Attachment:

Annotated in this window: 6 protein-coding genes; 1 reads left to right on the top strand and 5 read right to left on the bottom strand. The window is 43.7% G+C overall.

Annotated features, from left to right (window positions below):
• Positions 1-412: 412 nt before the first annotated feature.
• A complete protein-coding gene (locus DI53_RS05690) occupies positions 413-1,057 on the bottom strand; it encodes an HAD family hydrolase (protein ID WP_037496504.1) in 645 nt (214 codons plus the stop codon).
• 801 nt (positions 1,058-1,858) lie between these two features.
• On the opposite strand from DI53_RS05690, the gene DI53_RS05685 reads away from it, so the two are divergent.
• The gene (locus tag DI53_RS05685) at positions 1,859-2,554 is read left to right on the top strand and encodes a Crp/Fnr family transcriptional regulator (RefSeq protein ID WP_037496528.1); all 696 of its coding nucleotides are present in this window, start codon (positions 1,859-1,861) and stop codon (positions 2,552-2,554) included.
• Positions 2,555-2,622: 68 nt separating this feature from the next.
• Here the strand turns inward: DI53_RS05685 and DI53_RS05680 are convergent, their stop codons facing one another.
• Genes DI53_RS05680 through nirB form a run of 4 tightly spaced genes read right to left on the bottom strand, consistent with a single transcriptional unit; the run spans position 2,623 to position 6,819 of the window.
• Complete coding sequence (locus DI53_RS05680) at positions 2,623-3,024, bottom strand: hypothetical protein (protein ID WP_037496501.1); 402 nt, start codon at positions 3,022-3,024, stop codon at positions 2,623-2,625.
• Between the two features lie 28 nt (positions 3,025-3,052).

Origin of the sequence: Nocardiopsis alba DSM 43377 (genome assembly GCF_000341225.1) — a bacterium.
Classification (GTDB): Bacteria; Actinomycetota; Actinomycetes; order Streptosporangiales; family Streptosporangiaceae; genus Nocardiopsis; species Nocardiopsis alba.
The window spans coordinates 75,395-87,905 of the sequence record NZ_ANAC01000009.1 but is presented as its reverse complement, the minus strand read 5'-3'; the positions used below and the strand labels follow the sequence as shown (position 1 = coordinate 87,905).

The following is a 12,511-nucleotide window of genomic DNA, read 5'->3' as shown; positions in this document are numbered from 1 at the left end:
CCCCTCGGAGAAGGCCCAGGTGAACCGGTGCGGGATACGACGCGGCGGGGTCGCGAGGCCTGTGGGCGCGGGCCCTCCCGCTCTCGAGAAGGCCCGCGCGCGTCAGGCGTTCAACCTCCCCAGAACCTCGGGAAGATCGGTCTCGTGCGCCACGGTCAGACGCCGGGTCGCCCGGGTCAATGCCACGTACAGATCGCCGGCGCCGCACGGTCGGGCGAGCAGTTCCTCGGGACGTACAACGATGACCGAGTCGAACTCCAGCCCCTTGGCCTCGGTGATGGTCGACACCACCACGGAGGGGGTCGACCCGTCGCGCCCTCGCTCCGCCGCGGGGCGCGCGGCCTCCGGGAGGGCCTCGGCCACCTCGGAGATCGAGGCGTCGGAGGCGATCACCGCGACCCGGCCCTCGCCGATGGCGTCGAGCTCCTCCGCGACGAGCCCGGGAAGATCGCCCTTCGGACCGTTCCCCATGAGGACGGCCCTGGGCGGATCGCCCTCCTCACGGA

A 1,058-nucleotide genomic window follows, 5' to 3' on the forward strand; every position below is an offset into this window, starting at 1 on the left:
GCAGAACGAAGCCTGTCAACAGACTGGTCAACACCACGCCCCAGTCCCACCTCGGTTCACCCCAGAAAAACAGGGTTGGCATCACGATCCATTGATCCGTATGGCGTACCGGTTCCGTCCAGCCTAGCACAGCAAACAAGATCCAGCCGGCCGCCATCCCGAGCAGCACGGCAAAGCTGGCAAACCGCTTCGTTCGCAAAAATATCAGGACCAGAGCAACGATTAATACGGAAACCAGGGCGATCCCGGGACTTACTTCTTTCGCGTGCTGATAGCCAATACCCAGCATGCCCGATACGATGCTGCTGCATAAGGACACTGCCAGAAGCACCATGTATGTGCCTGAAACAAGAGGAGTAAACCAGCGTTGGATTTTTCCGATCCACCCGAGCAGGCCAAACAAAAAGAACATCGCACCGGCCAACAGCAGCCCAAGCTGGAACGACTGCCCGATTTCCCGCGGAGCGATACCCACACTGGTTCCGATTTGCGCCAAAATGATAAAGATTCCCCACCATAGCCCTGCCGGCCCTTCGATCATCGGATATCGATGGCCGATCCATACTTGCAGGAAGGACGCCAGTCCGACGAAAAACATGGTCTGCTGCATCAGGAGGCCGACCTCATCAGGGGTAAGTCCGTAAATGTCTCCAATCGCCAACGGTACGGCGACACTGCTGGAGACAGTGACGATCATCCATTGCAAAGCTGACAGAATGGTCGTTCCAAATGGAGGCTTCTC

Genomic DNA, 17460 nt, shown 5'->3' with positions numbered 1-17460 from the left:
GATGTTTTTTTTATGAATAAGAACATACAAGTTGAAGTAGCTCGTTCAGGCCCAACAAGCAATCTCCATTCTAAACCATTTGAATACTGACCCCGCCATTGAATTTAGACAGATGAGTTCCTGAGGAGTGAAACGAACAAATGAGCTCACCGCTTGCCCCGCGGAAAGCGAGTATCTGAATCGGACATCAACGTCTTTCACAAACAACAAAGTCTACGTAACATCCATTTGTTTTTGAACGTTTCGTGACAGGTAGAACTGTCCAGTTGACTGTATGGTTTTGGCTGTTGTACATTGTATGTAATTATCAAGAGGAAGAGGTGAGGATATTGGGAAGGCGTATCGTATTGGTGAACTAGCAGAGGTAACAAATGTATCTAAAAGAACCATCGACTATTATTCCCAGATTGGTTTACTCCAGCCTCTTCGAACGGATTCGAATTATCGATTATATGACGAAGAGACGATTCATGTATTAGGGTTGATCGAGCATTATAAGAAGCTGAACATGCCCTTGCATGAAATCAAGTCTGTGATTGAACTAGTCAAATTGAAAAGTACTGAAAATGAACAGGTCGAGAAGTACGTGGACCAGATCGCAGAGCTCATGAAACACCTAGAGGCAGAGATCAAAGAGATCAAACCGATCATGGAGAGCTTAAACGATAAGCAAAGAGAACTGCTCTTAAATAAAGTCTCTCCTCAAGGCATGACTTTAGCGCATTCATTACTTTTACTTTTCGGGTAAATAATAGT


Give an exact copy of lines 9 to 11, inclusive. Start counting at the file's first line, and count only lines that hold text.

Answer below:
• Here the strand turns inward: DI53_RS05685 and DI53_RS05680 are convergent, their stop codons facing one another.
• Genes DI53_RS05680 through nirB form a run of 4 tightly spaced genes read right to left on the bottom strand, consistent with a single transcriptional unit; the run spans position 2,623 to position 6,819 of the window.
• Complete coding sequence (locus DI53_RS05680) at positions 2,623-3,024, bottom strand: hypothetical protein (protein ID WP_037496501.1); 402 nt, start codon at positions 3,022-3,024, stop codon at positions 2,623-2,625.